Written by a Global Mobility leader in the technology sector
“As we design the employee experience, it’s so important to decide when an activity should be done by a lovely warm human being, or when is better to automate it.”
This quote from Andrew Spence, HR Transformation Director at Glass Bead Consulting, is more than four years old. Taken from a piece in The People Space from May 2017, it pertains to technology and automation in HR. It’s a question that has been floating around the Global Mobility (GM) space for a long time, with no one able to find the right balance.
Automate too much and you alienate both the employees and the GM professionals trying to service them. Automate too little and you have a function stuck in the dark ages, unable to deal with the operational challenges that moving employees around the globe will throw at you.
Technology in Cross-Border Working
I wholeheartedly believe in the power of technology in cross-border working. I also believe it can have transformational power if the function and the company are ready for change. However, the reality often fails to live up to the promise when it comes to the system many companies were sold. This is particularly the case for medium and smaller programs.
I’ve come across many providers who developed technology that’s not specifically designed for GM, but still sell it as a tool to fix all problems – sometimes at a lower cost than other providers. What they fail to mention, however, is the hidden implementation costs and the additional developments companies are expected to wait (and pay) for. Often, they’re sold a dream which may only be available a few years down the line and at considerable extra expense.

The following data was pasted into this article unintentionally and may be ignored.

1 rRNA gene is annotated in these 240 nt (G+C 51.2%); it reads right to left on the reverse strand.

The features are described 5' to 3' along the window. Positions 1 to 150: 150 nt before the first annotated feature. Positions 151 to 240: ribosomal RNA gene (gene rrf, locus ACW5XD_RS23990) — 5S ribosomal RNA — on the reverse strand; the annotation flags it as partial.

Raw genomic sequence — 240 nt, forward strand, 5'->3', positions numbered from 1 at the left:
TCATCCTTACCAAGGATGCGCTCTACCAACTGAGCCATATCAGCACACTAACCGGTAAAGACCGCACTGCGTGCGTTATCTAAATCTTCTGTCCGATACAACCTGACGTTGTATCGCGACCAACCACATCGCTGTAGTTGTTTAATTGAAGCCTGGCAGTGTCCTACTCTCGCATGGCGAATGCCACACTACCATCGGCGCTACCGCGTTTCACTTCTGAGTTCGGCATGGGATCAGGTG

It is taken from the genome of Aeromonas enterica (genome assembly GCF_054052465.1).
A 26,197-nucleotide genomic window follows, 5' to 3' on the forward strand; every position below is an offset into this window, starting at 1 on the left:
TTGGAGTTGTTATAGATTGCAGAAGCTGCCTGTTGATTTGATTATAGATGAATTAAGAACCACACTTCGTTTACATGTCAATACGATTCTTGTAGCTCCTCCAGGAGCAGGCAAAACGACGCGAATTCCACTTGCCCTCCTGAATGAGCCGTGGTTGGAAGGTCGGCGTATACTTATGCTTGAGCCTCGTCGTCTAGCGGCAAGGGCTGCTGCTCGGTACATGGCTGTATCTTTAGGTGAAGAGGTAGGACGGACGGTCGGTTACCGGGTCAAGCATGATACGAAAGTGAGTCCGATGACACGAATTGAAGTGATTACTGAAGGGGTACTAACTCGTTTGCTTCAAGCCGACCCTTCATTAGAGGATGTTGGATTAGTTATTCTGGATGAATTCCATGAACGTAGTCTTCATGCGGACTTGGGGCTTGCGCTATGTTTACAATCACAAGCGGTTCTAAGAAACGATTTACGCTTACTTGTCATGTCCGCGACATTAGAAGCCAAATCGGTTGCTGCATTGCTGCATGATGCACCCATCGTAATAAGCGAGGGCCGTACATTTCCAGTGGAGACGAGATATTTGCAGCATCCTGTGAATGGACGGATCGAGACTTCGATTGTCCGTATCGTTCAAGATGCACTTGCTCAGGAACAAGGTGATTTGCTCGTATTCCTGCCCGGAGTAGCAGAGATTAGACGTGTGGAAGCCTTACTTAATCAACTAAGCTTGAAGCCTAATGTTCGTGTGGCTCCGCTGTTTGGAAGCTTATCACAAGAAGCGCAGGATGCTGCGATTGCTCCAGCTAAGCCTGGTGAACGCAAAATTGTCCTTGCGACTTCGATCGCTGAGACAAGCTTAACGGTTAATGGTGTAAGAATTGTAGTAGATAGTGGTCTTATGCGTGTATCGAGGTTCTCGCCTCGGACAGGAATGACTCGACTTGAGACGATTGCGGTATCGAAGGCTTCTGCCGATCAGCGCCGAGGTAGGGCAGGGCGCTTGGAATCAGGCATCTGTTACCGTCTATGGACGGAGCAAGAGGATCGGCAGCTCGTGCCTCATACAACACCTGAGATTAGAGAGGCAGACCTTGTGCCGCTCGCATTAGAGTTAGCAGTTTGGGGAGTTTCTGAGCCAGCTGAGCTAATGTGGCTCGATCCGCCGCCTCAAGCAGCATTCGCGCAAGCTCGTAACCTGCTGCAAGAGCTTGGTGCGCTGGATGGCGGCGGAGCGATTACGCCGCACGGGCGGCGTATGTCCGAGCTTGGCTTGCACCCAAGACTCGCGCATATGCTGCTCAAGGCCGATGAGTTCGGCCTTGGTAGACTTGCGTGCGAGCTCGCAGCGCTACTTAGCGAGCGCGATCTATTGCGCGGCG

A good analogy is a game that’s free from the app store but has in app purchases that are essential to play it properly. Without the additional outlay, you’re left with an inferior, sometimes unplayable version of the game.
Bigger isn’t always better
For smaller GM functions some technology may be the answer. However, in many cases they may be better off without a full-blown system, which is both expensive to buy and run. Importantly, many companies that want a GM system underestimate the complexity of implementation and the need to dedicate a full-time employee to the process. This is in addition to getting all policies and processes up to scratch, which can take several months, especially if undertaken alongside the day job. Many GM functions get stuck in the middle and while the aim was to “solve Global
Mobility through technology” they end up adding complexity to their processes.
“If your function or company isn’t quite ready for a full-blown system, there are other ways to revolutionise global mobility through technology.” [H3]
This option is equally available to companies who are ready for a full-blown system. Any company can harness the power of technology and truly change their function by choosing providers who offer something new. Something with the capacity to change the industry. These companies have typically found the right balance between using Artificial Intelligence (AI) and an actual human being.
New kids on the tech block
Modern technology providers are changing the relocation industry, and, by extension, how companies manage cross-border working. Their apps are powered by AI and augmented by real people, available where and when you need them throughout your move. Using AI and smart technology enables them to offer the same services as traditional relo companies, but at a fraction of the cost. Most importantly, they’re the vanguard when it comes to employee experience. This is particularly true for Gen Z and Millennials – technology natives who expect a seamless experience through smartphone or tablet.
Already moving employees around the world, companies using this blend of technology and the human touch are truly the future of Global Mobility, regardless of what kind of system you have.